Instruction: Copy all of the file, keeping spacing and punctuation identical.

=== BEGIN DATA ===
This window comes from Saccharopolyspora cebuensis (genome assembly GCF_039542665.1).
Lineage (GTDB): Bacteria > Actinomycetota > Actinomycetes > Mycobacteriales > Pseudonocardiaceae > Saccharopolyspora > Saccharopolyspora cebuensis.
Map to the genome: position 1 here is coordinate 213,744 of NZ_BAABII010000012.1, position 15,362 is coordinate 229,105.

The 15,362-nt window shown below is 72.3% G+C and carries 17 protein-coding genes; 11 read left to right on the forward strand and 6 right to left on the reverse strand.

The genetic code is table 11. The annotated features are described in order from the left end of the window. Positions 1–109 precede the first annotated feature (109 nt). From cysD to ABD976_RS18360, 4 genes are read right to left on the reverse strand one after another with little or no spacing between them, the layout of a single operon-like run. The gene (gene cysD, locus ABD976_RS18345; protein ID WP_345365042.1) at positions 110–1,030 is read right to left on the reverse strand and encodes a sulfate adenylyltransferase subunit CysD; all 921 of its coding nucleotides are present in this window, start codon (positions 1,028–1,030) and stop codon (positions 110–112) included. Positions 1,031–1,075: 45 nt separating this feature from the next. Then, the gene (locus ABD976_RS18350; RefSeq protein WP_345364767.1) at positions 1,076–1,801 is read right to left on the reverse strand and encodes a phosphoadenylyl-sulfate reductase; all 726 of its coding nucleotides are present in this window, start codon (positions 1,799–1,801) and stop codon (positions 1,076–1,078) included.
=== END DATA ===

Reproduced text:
This window comes from Saccharopolyspora cebuensis (genome assembly GCF_039542665.1).
Lineage (GTDB): Bacteria > Actinomycetota > Actinomycetes > Mycobacteriales > Pseudonocardiaceae > Saccharopolyspora > Saccharopolyspora cebuensis.
Map to the genome: position 1 here is coordinate 213,744 of NZ_BAABII010000012.1, position 15,362 is coordinate 229,105.

The 15,362-nt window shown below is 72.3% G+C and carries 17 protein-coding genes; 11 read left to right on the forward strand and 6 right to left on the reverse strand.

The genetic code is table 11. The annotated features are described in order from the left end of the window. Positions 1–109 precede the first annotated feature (109 nt). From cysD to ABD976_RS18360, 4 genes are read right to left on the reverse strand one after another with little or no spacing between them, the layout of a single operon-like run. The gene (gene cysD, locus ABD976_RS18345; protein ID WP_345365042.1) at positions 110–1,030 is read right to left on the reverse strand and encodes a sulfate adenylyltransferase subunit CysD; all 921 of its coding nucleotides are present in this window, start codon (positions 1,028–1,030) and stop codon (positions 110–112) included. Positions 1,031–1,075: 45 nt separating this feature from the next. Then, the gene (locus ABD976_RS18350; RefSeq protein WP_345364767.1) at positions 1,076–1,801 is read right to left on the reverse strand and encodes a phosphoadenylyl-sulfate reductase; all 726 of its coding nucleotides are present in this window, start codon (positions 1,799–1,801) and stop codon (positions 1,076–1,078) included.